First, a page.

Free recoil

Free recoil is a vernacular term or jargon for recoil energy of a firearm not supported from behind. Free recoil denotes the translational kinetic energy (Et) imparted to the shooter of a small arm when discharged and is expressed in joules (J), or foot-pound force (ft·lbf) for non-SI units of measure. More generally, the term refers to the recoil of a free-standing firearm, in contrast to a firearm securely bolted to or braced by a massive mount or wall. Free recoil should not be confused with recoil:

Free recoil and firearmsEdit

Free recoil, sometimes called recoil energy, is a byproduct of the propulsive force from the powder charge held within a firearm chamber (metallic cartridge firearm) or breech (gunpowder firearm). The physical event of free recoil occurs when a powder charge is deflagrated within a firearm, resulting in the conversion of chemical energy held within the powder charge into thermodynamic energy. This energy is then transferred to the base of the bullet and to the rear of the cartridge or breech, propelling the firearm rearward into the shooter while the projectile is propelled forward down the barrel, with increasing velocity, to the muzzle. The rearward energy of the firearm is the free recoil and the forward energy of the bullet is the muzzle energy.

The concept of free recoil comes from the tolerability of gross recoil energy. Trying to figure the net recoil energy of a firearm (also known as felt recoil) is a futile endeavor. Even if the recoil energy loss can be calculated, due to:

  • use and effect of a muzzle brake
  • recoil operated action or gas operated action
  • mercury or spring recoil suppression tube
  • recoil reducing butt pad and or hand grip
  • damping padded shooting vest or gloves

the factors of human perception are not calculable.

Therefore, free recoil stands as a scientific measurement of recoil energy, just as the room or outside temperature is measured. The comfort level of a shooter's ability to tolerate free recoil is a personal perception. Just as it is a person's personal perception of how comfortable he or she feels to room or outside temperature.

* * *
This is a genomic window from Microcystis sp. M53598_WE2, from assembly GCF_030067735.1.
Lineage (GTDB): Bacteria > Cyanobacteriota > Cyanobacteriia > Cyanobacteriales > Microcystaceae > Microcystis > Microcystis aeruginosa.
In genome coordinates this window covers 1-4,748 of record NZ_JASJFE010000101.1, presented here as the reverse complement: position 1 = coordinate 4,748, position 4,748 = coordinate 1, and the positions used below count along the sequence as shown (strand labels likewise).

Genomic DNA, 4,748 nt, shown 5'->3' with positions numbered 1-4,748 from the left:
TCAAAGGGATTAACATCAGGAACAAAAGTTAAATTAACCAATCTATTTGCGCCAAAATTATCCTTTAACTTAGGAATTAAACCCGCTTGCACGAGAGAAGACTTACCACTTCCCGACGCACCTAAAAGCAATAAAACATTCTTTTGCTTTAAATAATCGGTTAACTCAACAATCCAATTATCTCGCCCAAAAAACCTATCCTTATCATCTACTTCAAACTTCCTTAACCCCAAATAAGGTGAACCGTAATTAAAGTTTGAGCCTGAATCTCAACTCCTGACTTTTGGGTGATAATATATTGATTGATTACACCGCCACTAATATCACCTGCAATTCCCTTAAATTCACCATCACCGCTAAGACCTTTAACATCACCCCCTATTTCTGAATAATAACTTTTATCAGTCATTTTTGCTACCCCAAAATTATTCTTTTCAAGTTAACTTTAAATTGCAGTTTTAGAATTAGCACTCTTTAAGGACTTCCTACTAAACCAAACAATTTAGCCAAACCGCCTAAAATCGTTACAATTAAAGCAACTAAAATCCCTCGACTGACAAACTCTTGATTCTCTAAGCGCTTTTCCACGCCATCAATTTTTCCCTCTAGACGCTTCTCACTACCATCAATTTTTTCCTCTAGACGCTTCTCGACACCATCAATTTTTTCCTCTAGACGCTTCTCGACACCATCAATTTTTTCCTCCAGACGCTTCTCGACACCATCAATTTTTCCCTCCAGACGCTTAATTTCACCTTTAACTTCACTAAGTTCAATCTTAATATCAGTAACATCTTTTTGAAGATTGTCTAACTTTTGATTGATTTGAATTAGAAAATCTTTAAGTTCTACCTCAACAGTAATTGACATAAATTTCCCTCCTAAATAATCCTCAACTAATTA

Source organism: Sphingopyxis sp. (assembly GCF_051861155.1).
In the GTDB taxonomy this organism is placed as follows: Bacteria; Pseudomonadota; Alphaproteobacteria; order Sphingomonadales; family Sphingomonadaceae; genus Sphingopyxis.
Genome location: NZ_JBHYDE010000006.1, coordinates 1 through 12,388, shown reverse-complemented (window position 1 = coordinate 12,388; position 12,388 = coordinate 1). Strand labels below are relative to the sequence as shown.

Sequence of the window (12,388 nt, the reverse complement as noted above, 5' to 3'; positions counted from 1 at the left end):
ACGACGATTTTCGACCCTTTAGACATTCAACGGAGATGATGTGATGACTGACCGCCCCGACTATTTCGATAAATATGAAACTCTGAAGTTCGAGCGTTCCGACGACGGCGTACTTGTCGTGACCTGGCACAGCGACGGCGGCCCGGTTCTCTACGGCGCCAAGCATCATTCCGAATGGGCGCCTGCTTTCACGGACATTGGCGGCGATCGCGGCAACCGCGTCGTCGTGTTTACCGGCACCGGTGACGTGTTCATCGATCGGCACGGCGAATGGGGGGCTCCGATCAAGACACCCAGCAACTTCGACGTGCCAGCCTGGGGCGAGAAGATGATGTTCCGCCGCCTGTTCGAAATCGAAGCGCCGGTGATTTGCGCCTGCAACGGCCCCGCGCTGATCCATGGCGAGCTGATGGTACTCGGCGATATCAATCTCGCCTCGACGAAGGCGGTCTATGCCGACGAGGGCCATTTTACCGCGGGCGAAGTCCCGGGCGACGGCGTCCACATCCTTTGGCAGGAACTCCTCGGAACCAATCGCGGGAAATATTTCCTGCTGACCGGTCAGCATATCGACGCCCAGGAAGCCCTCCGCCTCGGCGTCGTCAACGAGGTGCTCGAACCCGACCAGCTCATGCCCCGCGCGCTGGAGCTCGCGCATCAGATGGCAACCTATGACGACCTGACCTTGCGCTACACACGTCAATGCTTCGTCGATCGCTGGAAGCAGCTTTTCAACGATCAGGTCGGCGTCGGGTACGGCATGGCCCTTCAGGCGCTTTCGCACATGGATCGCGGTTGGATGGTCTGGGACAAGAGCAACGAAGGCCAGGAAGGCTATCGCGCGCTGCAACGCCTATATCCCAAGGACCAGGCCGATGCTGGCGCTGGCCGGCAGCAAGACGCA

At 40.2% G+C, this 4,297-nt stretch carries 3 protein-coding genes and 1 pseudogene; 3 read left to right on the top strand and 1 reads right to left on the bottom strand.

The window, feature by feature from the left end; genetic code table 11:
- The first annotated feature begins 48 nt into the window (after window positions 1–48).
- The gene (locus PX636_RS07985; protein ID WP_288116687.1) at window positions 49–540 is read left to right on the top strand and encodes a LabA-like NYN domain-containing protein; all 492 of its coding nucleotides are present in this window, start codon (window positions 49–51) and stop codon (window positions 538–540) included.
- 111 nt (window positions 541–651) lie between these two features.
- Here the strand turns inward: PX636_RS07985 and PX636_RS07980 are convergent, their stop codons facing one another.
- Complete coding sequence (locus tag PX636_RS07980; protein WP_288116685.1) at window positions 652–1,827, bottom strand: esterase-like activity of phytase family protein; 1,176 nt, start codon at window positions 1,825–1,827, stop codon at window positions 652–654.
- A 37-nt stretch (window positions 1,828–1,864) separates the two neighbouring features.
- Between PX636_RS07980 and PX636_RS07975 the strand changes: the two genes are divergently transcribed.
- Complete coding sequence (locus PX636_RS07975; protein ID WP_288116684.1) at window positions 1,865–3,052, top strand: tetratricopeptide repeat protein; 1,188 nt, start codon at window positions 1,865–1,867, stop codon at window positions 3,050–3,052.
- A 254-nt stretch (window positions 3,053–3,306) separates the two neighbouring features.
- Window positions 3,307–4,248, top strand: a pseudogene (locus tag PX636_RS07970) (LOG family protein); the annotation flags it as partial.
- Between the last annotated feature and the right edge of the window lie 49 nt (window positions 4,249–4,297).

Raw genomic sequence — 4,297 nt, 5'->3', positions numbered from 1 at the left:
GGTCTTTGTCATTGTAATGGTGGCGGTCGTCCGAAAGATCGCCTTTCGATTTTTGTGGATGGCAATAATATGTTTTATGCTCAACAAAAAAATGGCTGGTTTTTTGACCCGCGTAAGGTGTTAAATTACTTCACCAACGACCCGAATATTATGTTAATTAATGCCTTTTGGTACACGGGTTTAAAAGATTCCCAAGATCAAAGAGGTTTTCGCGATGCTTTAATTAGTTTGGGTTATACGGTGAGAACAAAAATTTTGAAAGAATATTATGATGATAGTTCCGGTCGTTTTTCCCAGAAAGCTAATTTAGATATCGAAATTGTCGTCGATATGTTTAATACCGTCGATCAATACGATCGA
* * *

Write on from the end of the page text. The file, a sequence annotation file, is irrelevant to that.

There are many factors that determine how a shooter will perceive the free recoil of a firearm. Some of the factors are:

  • body mass and body frame
  • experience (how to best tolerate free recoil)
  • shooting position
  • recoil suppression equipment
  • firearm fit and environmental stressors

Calculating free recoilEdit

There are several different ways to calculate free recoil. However, the two most common are the momentum short and long forms. Both forms will yield the same value.

The short form uses one equation as where the long form requires two equations. The long form finds the velocity for the fire arm. With the velocity known for the small arm, the free recoil of the small arm can be calculated using the translational kinetic energy equation.

  • Momentum short form:  
  • Momentum long form:   

Where as:

Etgu is the translational kinetic energy of the small arm as expressed by the joule (J).

mgu is the weight of the small arm expressed in kilograms (kg).

mp is the weight of the projectile expressed in grams (g).

mc is the weight of the powder charge expressed in grams (g).

vgu is the velocity of the small arm expressed in meters per second (m/s).

vp is the velocity of the projectile expressed in meters per second (m/s).

vc is the velocity of the powder charge expressed in meters per second (m/s).

1000 is the conversion factor to set the equation equal to kilograms.

Calculating free recoil using SI units, exampleEdit

Small arm: Mauser 1898 action, chambered in 7×57mm Mauser, rifle weighing 4.54 kilograms (10 pounds).

Projectile: of spitzer type, weighing 9.1 grams (140 grains), with a muzzle velocity of 823 meters per second (2,700 feet per second).

Powder charge: single base nitrocellulose[1][circular reference], weighing 2.75 grams (42.5 grains), with a powder charge velocity of 1,585 meters per second (5,200 feet per second).

The momentum short form:

 

and with the numeric values in place;

 
 
 
 
 
 
  of free recoil

Calculating free recoil using non-SI unitsEdit

From the momentum long form in both Imperial units of measure and in an English Engineering format:

  • Momentum long form:   

Whereas: